Ornithologists concluded that migratory birds take hundreds of naps as they fly; they also practice unilateral eye closure, in which one eye closes, thereby permitting half the brain to sleep.' Is this what happens when photographers close one eye to look through a viewfinder? If so, they might be operating with only half a brain. Perhaps that explains...
Photography is inextricably linked with life; the photographer is not invisibly behind the camera but projecting a life-attitude through the lens to create an interference pattern with the image. Who he is, what he believes, not only becomes important to know intellectually, but also becomes revealed emotionally and visibly through a body of work.
I seem to walk in the world as two people. The normal everyday-me is as preoccupied, unobservant and oblivious to visual clues as I ever was. Then there is the photographer-me, the one who has a camera in hand and a specific project in mind, and then the world suddenly jumps to life with potential pictures, as if a switch had been thrown in my brain and a different person is looking out of the same eyes.
..photographers who carry 60 pounds of equipment up a hill to photograph a view are not suffering enough, although their whining causes enough suffering among their listeners. No, if they really expect us to respect their search for enlightenment and artistic expression, in [the] future they will drag the equipment up the hill by their genitals and take the view with a tripod leg stuck through their foot.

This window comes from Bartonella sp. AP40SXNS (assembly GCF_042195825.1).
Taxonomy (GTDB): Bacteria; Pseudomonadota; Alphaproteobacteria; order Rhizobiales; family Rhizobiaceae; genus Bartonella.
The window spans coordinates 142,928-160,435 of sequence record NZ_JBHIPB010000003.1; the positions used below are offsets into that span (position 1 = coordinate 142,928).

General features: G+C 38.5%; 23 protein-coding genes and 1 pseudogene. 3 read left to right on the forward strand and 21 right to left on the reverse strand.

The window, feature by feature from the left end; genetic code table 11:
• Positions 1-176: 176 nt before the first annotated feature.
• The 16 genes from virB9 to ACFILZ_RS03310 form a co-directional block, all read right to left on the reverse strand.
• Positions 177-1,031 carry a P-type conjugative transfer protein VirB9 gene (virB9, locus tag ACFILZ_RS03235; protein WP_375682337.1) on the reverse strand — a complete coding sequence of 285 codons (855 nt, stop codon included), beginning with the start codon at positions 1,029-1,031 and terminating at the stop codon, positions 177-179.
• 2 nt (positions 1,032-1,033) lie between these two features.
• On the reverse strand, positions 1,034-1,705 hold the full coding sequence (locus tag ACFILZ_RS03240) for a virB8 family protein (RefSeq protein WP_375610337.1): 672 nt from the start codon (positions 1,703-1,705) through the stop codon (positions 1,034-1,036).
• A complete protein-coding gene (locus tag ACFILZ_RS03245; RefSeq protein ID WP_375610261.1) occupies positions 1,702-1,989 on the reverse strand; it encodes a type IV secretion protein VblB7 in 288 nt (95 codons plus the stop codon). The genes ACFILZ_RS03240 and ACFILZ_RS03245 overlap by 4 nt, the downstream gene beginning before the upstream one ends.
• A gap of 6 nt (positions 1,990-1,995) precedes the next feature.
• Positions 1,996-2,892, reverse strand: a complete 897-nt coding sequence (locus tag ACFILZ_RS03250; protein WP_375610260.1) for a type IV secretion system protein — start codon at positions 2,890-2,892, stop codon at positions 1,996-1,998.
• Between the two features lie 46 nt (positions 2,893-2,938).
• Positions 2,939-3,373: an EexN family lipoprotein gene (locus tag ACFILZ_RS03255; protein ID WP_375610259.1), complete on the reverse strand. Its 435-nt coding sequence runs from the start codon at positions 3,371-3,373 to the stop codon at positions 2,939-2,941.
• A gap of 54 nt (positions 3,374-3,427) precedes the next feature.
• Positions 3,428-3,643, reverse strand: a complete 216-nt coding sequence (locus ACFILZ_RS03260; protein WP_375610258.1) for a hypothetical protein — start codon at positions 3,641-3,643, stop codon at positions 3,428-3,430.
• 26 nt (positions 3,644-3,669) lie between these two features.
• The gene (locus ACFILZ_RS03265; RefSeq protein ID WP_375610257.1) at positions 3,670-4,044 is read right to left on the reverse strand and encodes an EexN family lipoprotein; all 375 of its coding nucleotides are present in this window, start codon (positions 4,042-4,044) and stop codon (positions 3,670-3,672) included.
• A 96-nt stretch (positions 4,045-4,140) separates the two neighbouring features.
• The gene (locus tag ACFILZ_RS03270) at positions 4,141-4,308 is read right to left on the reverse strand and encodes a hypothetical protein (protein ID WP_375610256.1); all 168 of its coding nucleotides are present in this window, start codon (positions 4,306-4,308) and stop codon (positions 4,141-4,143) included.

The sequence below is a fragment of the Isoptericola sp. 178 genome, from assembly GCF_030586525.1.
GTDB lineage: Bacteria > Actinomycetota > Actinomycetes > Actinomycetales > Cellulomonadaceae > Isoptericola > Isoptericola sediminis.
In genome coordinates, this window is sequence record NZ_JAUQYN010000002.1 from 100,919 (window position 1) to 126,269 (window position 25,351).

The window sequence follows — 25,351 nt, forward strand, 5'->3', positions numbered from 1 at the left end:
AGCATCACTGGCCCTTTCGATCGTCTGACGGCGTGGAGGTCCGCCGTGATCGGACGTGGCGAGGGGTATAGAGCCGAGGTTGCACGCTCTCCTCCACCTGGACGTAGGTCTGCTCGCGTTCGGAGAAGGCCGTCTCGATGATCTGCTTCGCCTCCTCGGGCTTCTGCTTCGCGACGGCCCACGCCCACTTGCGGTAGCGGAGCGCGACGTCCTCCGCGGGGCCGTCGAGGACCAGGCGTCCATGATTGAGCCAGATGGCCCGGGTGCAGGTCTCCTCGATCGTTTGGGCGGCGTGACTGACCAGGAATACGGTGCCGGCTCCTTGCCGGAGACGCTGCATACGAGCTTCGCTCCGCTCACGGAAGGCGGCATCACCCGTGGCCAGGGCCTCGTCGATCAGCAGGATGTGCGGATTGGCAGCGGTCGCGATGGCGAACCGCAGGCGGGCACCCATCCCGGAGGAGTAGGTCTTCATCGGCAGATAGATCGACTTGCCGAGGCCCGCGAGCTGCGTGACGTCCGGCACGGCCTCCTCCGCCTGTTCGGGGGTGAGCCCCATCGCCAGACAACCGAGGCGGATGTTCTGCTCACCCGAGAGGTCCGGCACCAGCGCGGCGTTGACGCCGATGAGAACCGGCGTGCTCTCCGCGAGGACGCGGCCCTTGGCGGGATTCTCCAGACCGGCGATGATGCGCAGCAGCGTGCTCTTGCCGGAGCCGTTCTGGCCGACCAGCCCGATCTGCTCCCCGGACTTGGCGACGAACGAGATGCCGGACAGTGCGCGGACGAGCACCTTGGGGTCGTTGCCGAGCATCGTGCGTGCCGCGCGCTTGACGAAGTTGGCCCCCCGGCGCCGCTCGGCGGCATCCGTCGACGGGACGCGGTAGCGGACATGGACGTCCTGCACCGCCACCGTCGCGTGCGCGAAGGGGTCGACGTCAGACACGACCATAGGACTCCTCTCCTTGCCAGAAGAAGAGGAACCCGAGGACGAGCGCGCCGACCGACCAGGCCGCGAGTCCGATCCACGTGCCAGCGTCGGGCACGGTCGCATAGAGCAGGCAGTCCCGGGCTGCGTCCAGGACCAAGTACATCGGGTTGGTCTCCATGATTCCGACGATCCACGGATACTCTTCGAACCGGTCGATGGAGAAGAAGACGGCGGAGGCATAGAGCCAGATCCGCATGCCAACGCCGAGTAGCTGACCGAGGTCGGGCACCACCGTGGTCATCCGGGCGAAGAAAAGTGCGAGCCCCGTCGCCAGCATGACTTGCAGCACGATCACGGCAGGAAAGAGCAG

If there is a single factor which separates the best photographers from the wannabes it is the quantity of images which they produce. They seem to be forever shooting. I have watched many of them as they take picture after picture even when they are not photographing. [...] Often these intimate images do not look as though they were taken by the same photographer. And that is their fascination and charm.